Producing podcasts – 7 golden recording tips

So you have a great podcast idea and you have had a look at this tutorial on how to turn it into a great podcast. Then it is time to start recording! 🙂 But how do you make sure you will get the best recording possible? Here are 7 golden tips for you.

1. Choose the right room
The most common question I get about recording podcasts is: “What equipment do I need? Even if you have the best equipment in the world, if the room sounds like a bathroom, you will never record a great sounding podcast. The room needs to sound ‘dead’, which means as few reflections as possible that creates reverberation. You know, that “hollow” sound of a room. You don’t want to hear that in a podcast, it’s very distracting. Of course you can hire a sound studio to record your podcast in, but that’s not a ‘must’. You can also do it at your office for example, as long as the space sounds ‘dry’, so not too reverberant. If your office is an empty concrete big hall, it’s probably not the best option to use as a recording space. But if you have a room with carpeted floors, heavy curtains and nice sofas, it is usually fine for recording a podcast. All those soft materials absorb the sound a little and make sure those nasty reflections are tamed.

2. Choose the right microphones
The choice of microphone also greatly determines how ‘hollow’ or how direct the sound will be. Microphones have a certain sensitivity. Some microphones are ‘omnidirectional’, meaning that it doesn’t matter from which direction you speak into them. But the best microphones for podcasting are only sensitive on one side. Cardioid or Super Cardioid is the technical term for that, check this out if you want to know more about this. Super cardioid is even more directional than cardioid. With this directivity you can make sure you only record the host or guest, but as little as possible of the other guests and of the reflections in the room. I like to use the Røde Broadcaster as a microphone for podcasts (pictured below). Other options are the Shure SM7b or the Røde Procaster, Podcaster or PodMic, but basically any microphone for voice or vocals with a cardioid or super cardioid directivity can be used.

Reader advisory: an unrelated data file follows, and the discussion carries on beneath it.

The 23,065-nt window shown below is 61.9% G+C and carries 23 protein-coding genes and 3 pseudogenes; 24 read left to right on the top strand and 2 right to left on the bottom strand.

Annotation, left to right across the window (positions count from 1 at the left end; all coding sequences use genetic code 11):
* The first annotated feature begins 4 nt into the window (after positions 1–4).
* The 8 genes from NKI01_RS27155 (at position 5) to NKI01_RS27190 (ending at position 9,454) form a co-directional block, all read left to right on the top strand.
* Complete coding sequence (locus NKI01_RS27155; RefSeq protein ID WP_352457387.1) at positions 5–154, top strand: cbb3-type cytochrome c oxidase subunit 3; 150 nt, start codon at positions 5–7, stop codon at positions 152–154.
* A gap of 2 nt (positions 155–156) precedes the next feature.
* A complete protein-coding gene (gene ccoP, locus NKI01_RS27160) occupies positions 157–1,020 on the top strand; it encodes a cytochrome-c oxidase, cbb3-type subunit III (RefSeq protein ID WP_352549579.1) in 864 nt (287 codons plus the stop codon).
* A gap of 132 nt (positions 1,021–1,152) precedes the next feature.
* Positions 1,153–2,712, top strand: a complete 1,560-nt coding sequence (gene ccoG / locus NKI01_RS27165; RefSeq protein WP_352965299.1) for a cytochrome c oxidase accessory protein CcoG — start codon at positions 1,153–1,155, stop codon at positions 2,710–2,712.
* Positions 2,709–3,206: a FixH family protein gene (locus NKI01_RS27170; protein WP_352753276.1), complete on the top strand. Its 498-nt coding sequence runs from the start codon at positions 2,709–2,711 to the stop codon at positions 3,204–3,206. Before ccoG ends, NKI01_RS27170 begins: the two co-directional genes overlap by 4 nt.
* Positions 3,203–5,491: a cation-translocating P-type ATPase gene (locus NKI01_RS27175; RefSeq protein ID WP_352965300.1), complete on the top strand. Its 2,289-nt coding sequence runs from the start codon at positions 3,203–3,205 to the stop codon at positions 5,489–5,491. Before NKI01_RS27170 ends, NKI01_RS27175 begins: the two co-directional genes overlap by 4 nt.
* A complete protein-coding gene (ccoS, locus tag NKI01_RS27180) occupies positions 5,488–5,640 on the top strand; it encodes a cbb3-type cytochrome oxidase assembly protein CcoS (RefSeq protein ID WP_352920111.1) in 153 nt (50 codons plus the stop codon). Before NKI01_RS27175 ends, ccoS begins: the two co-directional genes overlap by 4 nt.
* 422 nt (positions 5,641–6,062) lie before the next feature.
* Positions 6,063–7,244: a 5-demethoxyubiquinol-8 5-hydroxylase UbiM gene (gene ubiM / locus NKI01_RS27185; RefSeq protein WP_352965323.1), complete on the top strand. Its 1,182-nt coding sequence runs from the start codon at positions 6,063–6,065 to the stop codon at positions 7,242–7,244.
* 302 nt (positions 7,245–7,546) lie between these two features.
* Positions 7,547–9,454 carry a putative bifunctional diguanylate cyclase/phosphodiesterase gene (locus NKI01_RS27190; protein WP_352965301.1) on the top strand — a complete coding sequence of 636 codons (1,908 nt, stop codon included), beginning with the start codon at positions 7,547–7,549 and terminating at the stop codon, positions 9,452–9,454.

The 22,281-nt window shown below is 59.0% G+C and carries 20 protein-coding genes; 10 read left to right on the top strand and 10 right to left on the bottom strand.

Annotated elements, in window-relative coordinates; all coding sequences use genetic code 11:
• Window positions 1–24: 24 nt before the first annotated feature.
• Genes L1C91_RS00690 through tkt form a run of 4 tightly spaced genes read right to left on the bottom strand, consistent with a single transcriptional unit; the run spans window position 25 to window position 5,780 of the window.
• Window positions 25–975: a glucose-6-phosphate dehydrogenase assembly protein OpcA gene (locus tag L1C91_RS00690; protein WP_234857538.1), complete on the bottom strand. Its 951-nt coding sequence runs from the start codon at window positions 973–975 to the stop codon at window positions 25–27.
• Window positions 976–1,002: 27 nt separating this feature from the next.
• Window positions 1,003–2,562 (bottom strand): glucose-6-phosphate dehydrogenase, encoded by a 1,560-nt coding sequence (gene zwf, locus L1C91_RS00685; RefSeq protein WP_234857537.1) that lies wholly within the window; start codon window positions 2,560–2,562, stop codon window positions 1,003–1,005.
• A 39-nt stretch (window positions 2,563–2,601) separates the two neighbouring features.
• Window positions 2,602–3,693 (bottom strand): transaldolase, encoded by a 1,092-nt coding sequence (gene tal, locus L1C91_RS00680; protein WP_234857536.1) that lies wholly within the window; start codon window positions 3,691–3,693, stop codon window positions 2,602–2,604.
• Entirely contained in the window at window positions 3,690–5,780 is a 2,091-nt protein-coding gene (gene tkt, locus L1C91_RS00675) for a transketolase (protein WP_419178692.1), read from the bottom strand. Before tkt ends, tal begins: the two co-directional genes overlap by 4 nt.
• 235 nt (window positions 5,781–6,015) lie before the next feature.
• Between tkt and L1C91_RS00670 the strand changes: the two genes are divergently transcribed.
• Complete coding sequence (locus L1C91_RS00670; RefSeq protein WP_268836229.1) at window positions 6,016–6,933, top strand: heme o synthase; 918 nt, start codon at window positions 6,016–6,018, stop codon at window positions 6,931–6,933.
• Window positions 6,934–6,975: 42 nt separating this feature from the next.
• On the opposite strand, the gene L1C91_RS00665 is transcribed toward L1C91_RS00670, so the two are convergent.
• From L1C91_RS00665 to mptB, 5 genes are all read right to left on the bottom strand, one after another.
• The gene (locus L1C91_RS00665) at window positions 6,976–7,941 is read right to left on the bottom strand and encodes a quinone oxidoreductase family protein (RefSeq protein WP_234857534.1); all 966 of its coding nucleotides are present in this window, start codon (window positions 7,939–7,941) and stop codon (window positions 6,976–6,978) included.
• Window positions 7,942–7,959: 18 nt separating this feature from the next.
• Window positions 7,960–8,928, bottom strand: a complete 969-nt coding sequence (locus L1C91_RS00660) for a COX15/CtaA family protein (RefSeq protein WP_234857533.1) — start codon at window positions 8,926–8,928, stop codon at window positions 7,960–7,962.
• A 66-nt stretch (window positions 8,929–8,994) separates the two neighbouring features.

3. Pay attention to the microphone technique of the speakers
Whichever mic you choose, it is often best to sit very close to the microphone, say between 10 and 15 centimetres from it. This gives you the most direct sound and also prevents you from picking up the ‘hollow’ sound of the room.

Bonus tip: So the advice is to record as little ambient noise as possible. But if you are in a specific place, for example because you are recording at a big live event this time, do record some ambient sound separately! This allows you to reproduce the atmosphere beautifully in the editing.

4. Which recording equipment is best?
A laptop with audio software on it is a common option for recording podcasts. You need an audio interface with that: this is a box that acts as a translation device between the microphone and the computer. The microphone is connected to such an audio interface, which is often connected to your laptop via USB. Examples of audio interfaces are the Focusrite Scarlett, or Universal Audio Apollo interfaces. Pay attention to the number of microphone inputs on the interface. If you want to record a host and three guests each time, you need at least 4 microphone inputs on the interface.